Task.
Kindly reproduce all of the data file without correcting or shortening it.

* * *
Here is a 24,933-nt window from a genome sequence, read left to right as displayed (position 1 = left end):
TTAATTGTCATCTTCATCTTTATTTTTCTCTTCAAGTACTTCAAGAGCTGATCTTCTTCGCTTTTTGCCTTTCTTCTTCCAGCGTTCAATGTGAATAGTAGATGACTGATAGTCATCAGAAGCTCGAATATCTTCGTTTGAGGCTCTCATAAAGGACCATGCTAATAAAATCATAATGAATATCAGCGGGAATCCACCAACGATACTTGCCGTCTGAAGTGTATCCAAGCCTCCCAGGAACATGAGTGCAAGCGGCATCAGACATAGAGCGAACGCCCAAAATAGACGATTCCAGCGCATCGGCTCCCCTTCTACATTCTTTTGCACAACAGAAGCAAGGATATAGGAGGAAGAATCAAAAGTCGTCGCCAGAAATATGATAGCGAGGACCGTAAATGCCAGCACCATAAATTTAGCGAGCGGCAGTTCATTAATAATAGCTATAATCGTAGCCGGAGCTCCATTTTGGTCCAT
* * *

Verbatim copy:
Here is a 24,933-nt window from a genome sequence, read left to right as displayed (position 1 = left end):
TTAATTGTCATCTTCATCTTTATTTTTCTCTTCAAGTACTTCAAGAGCTGATCTTCTTCGCTTTTTGCCTTTCTTCTTCCAGCGTTCAATGTGAATAGTAGATGACTGATAGTCATCAGAAGCTCGAATATCTTCGTTTGAGGCTCTCATAAAGGACCATGCTAATAAAATCATAATGAATATCAGCGGGAATCCACCAACGATACTTGCCGTCTGAAGTGTATCCAAGCCTCCCAGGAACATGAGTGCAAGCGGCATCAGACATAGAGCGAACGCCCAAAATAGACGATTCCAGCGCATCGGCTCCCCTTCTACATTCTTTTGCACAACAGAAGCAAGGATATAGGAGGAAGAATCAAAAGTCGTCGCCAGAAATATGATAGCGAGGACCGTAAATGCCAGCACCATAAATTTAGCGAGCGGCAGTTCATTAATAATAGCTATAATCGTAGCCGGAGCTCCATTTTGGTCCAT